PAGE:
On second thought, I had a sushirrito. How could I be the loser?

The other day while foraging for vittles on the mean streets of Chinatown (I ended up finally trying a sushirrito. Expensive but solid. I can roll with that) I bore witness to an amazing scene. More accurately, I heard it first. The squeal of a car horn, uninterrupted. A steady stream both attention grabbing and arrogant. I figure the point at which you become the asshole for honking your horn is about five seconds in. I didn’t see precisely what the conflict was, but I saw a sleek sports car pulling up next to a chunky SUV. The SUV driver began to turn into a side street as the other driver hounded him. The dude behind the wheel of the sports car yelled out “HEY! YOU WANNA GO THEN?” The SUV driver nodded emphatically. The sports car dude replied “ALRIGHT, LET’S DO THIS!” I stood transfixed on the opposite corner, all ready for action. Who was in the wrong? As far as I was concerned, anyone willing to come to fisticuffs over a road scuffle was a prime asshole. I was raring to see the punishment dolled out.

College Street is a busy street and the Bathurst intersection is busier still. The SUV driver parked up on the side street, but the other guy had already shot the mark. There was no way he could U-turn on a busy street, so he had no choice but to aggressively pull back into traffic and wait at the lights for some way to turn back around. I figured his best call was to turn left onto Bathurst, find a side street on the left to turn onto another side street, then get lucky and shoot across College (one way streets being the bane of this guy’s existence). He waited for the light to go green for maybe a minute, then made a speedy left turn onto Bathurst. My body was ready.

That was the last I saw of him.

I figure it’s pretty tough to retain anger. It’s very much an in-the-moment emotion. You’ve gotta be present to truly seethe with fury. Logic and reason have no place in that kind of spontaneous rage. How do you keep that up when you’re waiting for a green light. Say the radio comes on and you like the song? Or you realise that your partner is already at the brunch spot? How do you self-righteously go off and spend several minutes finding parking in a busy spot filled to the brim with bluster, without contemplating whether or not you really want to pump money into a meter just to potentially get your ass kicked? How do you quash common sense from creeping into your bloodlusted mindframe when a Cars for Kids ad comes on the radio? On a sunny Sunday afternoon? That takes commitment to the cause (the cause being most likely a broken nose or at least a bruised ego).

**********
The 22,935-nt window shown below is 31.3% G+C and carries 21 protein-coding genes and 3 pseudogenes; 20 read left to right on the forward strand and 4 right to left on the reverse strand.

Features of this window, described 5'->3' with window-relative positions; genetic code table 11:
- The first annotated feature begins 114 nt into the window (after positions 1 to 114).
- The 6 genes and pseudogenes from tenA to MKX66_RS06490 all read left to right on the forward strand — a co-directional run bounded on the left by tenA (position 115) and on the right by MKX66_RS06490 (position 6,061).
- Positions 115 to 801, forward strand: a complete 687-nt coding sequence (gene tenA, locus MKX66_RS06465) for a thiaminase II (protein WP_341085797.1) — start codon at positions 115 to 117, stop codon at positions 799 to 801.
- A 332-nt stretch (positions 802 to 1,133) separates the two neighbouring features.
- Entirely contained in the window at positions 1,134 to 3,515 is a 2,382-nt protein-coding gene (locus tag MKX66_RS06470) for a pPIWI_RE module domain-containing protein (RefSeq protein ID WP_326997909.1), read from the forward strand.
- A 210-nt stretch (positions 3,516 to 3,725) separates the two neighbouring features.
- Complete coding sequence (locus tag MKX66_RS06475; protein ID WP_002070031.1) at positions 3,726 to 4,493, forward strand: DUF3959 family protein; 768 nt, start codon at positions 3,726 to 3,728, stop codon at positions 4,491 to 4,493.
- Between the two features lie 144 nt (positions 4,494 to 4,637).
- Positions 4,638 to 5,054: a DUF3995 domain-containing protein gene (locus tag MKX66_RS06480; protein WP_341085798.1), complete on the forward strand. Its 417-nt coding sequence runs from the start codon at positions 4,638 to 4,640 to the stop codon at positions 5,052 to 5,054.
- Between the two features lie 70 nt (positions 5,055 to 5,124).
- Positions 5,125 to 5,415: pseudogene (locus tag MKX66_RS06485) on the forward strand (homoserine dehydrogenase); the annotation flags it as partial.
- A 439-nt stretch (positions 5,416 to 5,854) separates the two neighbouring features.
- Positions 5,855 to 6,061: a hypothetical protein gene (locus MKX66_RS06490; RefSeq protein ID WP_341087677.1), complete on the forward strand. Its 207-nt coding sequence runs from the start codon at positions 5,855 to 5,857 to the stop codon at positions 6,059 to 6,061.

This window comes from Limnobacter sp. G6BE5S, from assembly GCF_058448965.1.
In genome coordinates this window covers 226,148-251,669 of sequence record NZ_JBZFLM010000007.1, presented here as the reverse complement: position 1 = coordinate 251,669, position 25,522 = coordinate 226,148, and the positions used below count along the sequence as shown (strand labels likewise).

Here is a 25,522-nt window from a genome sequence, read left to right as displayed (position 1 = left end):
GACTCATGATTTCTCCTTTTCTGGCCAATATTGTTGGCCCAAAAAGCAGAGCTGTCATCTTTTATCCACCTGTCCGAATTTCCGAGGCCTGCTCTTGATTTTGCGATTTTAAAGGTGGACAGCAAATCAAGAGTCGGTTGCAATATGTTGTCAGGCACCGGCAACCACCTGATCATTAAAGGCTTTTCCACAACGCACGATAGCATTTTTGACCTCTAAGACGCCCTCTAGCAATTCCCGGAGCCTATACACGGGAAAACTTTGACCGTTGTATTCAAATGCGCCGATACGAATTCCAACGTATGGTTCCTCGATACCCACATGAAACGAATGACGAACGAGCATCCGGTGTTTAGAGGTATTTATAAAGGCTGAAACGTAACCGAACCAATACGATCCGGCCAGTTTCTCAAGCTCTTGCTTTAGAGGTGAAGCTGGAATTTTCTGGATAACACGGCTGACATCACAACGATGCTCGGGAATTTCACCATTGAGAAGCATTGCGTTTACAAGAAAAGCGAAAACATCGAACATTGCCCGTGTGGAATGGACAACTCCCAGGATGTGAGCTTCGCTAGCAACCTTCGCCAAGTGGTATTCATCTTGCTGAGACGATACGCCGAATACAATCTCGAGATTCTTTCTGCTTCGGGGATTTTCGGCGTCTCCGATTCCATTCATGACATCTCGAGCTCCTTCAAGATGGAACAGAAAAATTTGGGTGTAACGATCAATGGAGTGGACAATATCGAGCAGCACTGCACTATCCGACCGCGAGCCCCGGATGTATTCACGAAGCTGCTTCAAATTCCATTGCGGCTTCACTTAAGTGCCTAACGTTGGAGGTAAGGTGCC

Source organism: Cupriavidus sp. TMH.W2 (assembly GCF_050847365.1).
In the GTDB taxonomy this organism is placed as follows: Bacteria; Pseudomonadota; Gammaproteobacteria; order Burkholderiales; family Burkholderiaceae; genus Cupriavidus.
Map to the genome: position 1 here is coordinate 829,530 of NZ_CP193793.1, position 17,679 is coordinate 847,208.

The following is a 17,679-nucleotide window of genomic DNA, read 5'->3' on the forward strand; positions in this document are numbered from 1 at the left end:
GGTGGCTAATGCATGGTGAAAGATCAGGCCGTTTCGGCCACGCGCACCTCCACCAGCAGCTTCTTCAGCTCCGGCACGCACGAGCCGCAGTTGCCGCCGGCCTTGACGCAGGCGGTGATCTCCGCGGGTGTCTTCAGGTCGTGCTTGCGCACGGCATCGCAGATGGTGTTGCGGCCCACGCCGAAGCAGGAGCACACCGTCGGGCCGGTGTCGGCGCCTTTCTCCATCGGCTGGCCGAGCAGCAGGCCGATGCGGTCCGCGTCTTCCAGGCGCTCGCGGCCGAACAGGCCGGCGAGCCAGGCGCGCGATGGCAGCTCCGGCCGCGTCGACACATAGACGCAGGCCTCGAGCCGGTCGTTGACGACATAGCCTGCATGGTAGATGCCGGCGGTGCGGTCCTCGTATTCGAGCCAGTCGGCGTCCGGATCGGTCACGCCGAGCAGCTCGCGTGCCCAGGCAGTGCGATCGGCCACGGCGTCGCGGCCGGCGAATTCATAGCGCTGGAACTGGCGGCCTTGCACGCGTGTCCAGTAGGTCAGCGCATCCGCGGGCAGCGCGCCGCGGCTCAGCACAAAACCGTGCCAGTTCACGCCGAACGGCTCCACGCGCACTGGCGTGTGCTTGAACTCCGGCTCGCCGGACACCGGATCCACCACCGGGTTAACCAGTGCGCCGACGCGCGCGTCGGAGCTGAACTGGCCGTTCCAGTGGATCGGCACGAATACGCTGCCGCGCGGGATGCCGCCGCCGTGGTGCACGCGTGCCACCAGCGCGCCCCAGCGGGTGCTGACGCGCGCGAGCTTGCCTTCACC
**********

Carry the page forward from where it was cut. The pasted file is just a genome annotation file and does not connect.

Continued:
In all honesty though, it was all an act, right? Neither dude really foresaw anything resulting from the altercation. They huffed and puffed out their chests, beat their fists loudly and maybe threw one or two faeces. Then they left, having proclaimed themselves the victor in their own hearts and minds. Some elaborate ruse to convince themselves that they were worthy of their place in the food chain. At least wrestlers require a certain level of skill and fitness for their charlatanry. These two? Well at least they’d sleep at night, having told themselves that they put their best feet forward.

If anything, I was the only one who truly lost in this situation. I was hoping to see a free show.


Putting the trade into trading places.